Suppose you’re interested in answering a simple question: how effective is aspirin at relieving headaches? If you want to have conviction in the answer, you’ll need to think surprisingly carefully about how you approach this question. Your first idea might simply be to take aspirin the next time you get a headache, and see if it goes away. But upon reflection, that won’t be enough.
First of all, since all headaches go away eventually, whether it goes away isn’t the relevant question. It would be better to ask how quickly the headache goes away. But even this question may not pin down what you care about, because even if aspirin doesn’t relieve your headache completely, a significant reduction is still worthwhile.
To deal with this issue, you might decide that when you next have a headache you’ll make a record of how you feel every half hour for two hours. You’ll write things like “dull, throbbing pain of low intensity” or “sharp, searing pain over one eye”.
Unfortunately, just examining how you feel after taking aspirin a single time won’t be adequate, since the aspirin may be more helpful some times and less helpful others. For example, it could be the case that it works on moderate headaches but not on severe ones, so if your next headache happened to be really severe, it would look like aspirin was useless. To solve this problem, and give yourself more data, you might resolve to make these records of how you’re feeling for each of the next 20 headaches you get.
There is still a problem though. These subjective descriptions of headaches are difficult to compare to each other. It you take aspirin and your headache goes from a sharp pain over one eye to an intense ache over the entire head, have you made things better or worse? It would be difficult to aggregate the information from these varied descriptions over 20 different headaches to make a final assessment of how well aspirin is working.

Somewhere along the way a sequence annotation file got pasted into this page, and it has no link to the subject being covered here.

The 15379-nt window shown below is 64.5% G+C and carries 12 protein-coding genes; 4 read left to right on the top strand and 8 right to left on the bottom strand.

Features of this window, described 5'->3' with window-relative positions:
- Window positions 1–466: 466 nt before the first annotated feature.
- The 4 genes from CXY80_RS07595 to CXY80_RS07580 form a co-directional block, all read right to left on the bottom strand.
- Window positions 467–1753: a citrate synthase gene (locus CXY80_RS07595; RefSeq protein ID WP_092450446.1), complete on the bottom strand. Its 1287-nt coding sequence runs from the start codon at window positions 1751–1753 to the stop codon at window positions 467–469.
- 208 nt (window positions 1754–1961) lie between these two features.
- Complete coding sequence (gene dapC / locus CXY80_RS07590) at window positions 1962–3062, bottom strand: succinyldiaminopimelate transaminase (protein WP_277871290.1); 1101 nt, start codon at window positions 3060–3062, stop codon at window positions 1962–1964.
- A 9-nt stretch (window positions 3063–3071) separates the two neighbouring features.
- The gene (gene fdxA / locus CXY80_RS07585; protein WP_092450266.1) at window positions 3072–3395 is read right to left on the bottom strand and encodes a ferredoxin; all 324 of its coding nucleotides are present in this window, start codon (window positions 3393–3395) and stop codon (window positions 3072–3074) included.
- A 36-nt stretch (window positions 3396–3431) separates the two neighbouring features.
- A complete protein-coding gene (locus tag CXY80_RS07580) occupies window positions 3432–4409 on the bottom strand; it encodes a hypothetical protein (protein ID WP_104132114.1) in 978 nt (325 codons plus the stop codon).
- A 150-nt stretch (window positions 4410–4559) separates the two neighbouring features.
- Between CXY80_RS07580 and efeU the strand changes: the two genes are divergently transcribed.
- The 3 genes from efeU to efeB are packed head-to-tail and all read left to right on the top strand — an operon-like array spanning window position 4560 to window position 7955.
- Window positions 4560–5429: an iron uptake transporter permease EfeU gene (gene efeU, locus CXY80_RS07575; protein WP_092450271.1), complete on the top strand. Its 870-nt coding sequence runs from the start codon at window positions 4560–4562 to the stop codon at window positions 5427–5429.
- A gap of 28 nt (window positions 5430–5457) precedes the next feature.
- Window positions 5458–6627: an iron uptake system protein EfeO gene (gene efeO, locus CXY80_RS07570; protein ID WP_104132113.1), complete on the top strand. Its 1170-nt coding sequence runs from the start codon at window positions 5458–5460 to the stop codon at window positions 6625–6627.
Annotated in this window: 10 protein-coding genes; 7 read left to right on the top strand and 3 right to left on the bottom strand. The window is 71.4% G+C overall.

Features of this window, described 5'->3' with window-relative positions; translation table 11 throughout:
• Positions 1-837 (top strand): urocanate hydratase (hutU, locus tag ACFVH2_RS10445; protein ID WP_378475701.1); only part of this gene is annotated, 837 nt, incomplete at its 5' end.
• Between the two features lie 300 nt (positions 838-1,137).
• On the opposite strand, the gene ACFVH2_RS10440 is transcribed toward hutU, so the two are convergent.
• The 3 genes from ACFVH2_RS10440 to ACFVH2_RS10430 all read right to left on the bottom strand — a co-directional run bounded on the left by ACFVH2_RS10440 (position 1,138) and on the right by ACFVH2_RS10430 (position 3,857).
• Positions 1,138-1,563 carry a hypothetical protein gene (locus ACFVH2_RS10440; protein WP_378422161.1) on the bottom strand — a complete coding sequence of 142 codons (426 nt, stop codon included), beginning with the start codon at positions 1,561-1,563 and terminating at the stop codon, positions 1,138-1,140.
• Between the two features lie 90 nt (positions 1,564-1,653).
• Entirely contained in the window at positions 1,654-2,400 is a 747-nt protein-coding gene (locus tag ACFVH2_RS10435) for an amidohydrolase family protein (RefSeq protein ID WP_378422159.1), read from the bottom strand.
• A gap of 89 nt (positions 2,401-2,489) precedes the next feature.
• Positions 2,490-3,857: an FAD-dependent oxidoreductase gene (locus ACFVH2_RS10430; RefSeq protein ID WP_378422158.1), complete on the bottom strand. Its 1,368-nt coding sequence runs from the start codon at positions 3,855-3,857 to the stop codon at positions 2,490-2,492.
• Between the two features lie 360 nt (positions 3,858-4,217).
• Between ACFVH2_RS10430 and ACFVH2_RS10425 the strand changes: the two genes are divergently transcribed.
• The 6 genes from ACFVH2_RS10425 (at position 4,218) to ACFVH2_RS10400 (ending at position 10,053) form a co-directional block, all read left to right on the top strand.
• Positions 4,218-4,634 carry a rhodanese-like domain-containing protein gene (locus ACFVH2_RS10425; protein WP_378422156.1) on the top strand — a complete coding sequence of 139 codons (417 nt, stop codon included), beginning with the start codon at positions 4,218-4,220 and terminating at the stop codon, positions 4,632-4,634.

Your analyses would be a lot simpler if you scored how unpleasant each headache was on a simple scale from 1 to 5 (1 meaning slight unpleasantness, 3, moderate unpleasantness, and 5, extreme unpleasantness). That way, you can simply look at all the scores you got just before taking aspirin and average them together. You can then compare this to the average of the scores 30 minutes after taking the aspirin and 60 minutes after taking it. That way, you can see if the amount of unpleasantness you feel really does drop substantially after taking aspirin.